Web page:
Little Known Ways Pain and Suffering Damages are Determined
You slipped and fell and injured various parts of your body. As far as you’re concerned, the pain and suffering are immeasurable. Sure, the diagnostic studies can show broken bones or herniated discs. But, is there a definitive means of testing for pain and suffering? Just how are pain and suffering damages determined?
All things considered, you may have some confusion concerning the word damages. What does it mean exactly? As a whole, personal injury damages refers to the total amount of an award or settlement a claimant receives as a result of a negligence claim. However, this term may be further broken down.
Some damages are easier to quantify than others. For example, you can show proof of your loss of income. You can also provide an accounting of your medical expenses. When you seek money under these circumstances, you are looking for special damages. You may hear your attorney colloquially refer to your medical bills and lost wages as “specials.” These numbers are instrumental in determining the value of your case.
Defining Pain and Suffering Damages
You most likely have your own ideas about what constitutes pain and suffering. We associate physical pain with many sensations. Pain can be chronic as well as intermittent. Different events can trigger pain episodes. In addition to the actual injury, some medical treatment may invoke pain.
A claim for pain is often accompanied by an assertion that the claimant has been made to suffer as a result of their injuries. This often includes emotional distress. Perhaps you have difficulties getting back into a car after a motor vehicle crash. It could be that you are in such physical pain that walking gives you anxiety. You may be depressed and losing sleep. All of these are suggestive that the accident has caused you not only pain but actual suffering.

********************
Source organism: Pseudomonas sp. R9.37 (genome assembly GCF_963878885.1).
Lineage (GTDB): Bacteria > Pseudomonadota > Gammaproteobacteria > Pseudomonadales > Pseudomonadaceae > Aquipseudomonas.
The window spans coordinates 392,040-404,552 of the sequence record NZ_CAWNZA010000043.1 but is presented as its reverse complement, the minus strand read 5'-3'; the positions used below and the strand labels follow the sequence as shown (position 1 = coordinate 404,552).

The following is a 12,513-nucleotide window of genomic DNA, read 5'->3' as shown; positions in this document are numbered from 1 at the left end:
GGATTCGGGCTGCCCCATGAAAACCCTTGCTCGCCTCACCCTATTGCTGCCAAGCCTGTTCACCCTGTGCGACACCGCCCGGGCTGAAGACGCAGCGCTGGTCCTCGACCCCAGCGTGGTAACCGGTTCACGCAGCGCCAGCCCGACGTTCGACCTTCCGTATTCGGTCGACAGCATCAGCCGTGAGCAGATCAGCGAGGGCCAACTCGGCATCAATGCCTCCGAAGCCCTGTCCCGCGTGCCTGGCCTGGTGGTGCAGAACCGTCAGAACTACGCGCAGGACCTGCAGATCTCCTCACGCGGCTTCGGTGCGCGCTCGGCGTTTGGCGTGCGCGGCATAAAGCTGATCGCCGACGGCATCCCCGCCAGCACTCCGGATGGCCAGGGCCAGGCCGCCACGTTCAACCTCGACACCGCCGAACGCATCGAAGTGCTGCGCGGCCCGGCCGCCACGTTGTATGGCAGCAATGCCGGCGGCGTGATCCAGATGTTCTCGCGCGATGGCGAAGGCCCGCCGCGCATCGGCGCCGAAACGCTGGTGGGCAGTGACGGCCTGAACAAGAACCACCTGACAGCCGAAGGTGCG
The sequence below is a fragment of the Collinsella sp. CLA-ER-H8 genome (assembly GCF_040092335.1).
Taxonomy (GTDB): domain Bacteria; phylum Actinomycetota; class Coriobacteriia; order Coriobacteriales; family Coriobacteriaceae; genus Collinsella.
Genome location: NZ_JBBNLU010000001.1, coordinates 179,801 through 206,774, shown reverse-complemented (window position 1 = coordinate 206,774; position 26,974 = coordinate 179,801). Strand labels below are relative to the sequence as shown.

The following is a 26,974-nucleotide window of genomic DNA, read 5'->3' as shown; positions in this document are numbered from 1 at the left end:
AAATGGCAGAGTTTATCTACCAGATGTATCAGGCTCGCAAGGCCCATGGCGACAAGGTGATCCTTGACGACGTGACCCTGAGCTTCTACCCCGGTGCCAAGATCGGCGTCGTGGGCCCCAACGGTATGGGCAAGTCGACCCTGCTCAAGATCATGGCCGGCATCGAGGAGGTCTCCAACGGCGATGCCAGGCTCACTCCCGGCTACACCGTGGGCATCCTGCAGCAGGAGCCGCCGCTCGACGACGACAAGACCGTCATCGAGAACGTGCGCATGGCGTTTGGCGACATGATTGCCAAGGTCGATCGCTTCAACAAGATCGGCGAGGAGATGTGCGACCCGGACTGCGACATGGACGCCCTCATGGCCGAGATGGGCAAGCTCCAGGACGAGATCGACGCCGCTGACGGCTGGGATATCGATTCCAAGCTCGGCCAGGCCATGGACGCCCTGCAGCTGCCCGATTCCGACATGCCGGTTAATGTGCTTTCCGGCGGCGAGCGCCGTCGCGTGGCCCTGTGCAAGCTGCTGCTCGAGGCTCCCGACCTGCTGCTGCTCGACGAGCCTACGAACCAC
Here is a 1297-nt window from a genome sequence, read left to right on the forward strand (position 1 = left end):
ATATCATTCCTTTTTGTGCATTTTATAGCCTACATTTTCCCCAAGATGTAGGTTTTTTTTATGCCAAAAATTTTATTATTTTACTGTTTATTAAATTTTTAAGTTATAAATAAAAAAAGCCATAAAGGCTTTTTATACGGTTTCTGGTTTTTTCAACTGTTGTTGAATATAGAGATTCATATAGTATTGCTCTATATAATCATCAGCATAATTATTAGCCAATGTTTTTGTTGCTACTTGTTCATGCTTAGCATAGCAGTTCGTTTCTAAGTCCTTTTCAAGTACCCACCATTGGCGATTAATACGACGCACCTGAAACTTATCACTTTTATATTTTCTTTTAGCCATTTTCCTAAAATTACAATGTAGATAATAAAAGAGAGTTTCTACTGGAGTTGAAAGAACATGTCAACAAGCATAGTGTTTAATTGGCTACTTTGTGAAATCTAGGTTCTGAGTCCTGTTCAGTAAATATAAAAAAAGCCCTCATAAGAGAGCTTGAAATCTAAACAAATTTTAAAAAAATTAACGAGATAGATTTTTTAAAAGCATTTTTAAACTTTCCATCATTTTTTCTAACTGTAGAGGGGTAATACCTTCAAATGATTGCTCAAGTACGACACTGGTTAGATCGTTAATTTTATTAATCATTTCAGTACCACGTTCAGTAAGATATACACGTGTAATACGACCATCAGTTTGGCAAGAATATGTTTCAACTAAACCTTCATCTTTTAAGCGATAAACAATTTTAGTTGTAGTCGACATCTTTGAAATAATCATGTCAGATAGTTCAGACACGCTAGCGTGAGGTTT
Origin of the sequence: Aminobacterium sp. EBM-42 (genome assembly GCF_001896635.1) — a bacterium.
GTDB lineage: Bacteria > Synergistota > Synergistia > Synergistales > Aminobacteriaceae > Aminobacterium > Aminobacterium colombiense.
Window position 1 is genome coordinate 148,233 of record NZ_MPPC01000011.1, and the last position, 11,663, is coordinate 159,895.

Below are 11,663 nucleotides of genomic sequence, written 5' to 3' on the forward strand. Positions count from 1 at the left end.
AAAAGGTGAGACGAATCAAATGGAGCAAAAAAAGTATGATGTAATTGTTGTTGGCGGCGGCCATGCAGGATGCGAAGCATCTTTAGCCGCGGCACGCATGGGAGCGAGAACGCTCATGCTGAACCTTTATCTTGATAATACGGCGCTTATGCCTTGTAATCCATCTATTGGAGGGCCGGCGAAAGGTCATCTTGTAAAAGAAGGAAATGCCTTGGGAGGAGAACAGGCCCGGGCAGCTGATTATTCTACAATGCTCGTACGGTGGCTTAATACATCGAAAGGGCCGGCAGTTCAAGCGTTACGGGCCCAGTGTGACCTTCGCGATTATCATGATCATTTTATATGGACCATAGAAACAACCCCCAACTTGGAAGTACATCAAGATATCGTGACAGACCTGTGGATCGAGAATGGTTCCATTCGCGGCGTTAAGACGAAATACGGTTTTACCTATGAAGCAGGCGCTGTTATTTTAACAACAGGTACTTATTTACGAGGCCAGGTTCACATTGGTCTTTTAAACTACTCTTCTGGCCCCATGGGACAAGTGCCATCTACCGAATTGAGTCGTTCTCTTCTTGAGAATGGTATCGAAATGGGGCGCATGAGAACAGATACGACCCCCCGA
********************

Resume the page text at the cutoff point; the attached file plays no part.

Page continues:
Documenting Pain and Suffering Damages
Insurance companies can be cynical when it comes to demands for pain and suffering damages. Unfortunately, certain injuries do not show up on diagnostic studies. There is no true way to measure a claimant’s pain. Most are reliant on the notes of the treating medical providers and the accident victim’s history. Here are some items that are taken into consideration:
- Pain medications, including special injections, etc.
- Prescriptions to treat insomnia, depression, and anxiety
- Physical observations
- Patient’s self-assessment, i.e., on a scale of 1-10
- Extent of injuries
- Length of time it takes injury to improve
- Reaction to stimuli
- Patient’s affect
- Need for surgical intervention
- Physical and rehabilitative therapy participation
In some cases, it is harder to assess pain and suffering. Consider an infant who suffers birth injuries as a result of medical malpractice. Babies cry as a matter of course. What steps can be taken to prove pain and suffering?
For one, a review of medical records will reveal if the child was prescribed pain medications. There may be evidence of physical discomfort in the medical records that will serve to document pain and suffering.
You may have heard that a multiplier is applied to your specials in order to determine your pain and suffering damages. Although this may be true in some incidences, it is not an exact formula. The claimant’s credibility and consistency are both considered in any settlement offers.